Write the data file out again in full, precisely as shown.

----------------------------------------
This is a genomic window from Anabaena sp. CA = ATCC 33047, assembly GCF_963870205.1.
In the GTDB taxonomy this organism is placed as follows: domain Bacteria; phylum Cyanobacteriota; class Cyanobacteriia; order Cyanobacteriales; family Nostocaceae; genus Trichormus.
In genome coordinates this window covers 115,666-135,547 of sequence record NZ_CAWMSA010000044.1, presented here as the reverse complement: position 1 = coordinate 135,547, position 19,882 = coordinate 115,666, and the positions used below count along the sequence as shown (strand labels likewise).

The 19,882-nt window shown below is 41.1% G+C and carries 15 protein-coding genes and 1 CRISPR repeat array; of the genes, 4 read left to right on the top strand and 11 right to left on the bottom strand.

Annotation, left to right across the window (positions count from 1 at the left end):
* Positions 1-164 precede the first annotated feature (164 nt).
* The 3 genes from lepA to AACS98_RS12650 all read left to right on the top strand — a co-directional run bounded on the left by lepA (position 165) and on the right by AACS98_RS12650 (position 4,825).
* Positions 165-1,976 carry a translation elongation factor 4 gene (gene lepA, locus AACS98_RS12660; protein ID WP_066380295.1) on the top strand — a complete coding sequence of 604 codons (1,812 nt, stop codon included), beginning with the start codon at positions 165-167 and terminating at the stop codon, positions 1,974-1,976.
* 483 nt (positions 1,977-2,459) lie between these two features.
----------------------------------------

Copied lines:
This is a genomic window from Anabaena sp. CA = ATCC 33047, assembly GCF_963870205.1.
In the GTDB taxonomy this organism is placed as follows: domain Bacteria; phylum Cyanobacteriota; class Cyanobacteriia; order Cyanobacteriales; family Nostocaceae; genus Trichormus.
In genome coordinates this window covers 115,666-135,547 of sequence record NZ_CAWMSA010000044.1, presented here as the reverse complement: position 1 = coordinate 135,547, position 19,882 = coordinate 115,666, and the positions used below count along the sequence as shown (strand labels likewise).

The 19,882-nt window shown below is 41.1% G+C and carries 15 protein-coding genes and 1 CRISPR repeat array; of the genes, 4 read left to right on the top strand and 11 right to left on the bottom strand.

Annotation, left to right across the window (positions count from 1 at the left end):
* Positions 1-164 precede the first annotated feature (164 nt).
* The 3 genes from lepA to AACS98_RS12650 all read left to right on the top strand — a co-directional run bounded on the left by lepA (position 165) and on the right by AACS98_RS12650 (position 4,825).
* Positions 165-1,976 carry a translation elongation factor 4 gene (gene lepA, locus AACS98_RS12660; protein ID WP_066380295.1) on the top strand — a complete coding sequence of 604 codons (1,812 nt, stop codon included), beginning with the start codon at positions 165-167 and terminating at the stop codon, positions 1,974-1,976.
* 483 nt (positions 1,977-2,459) lie between these two features.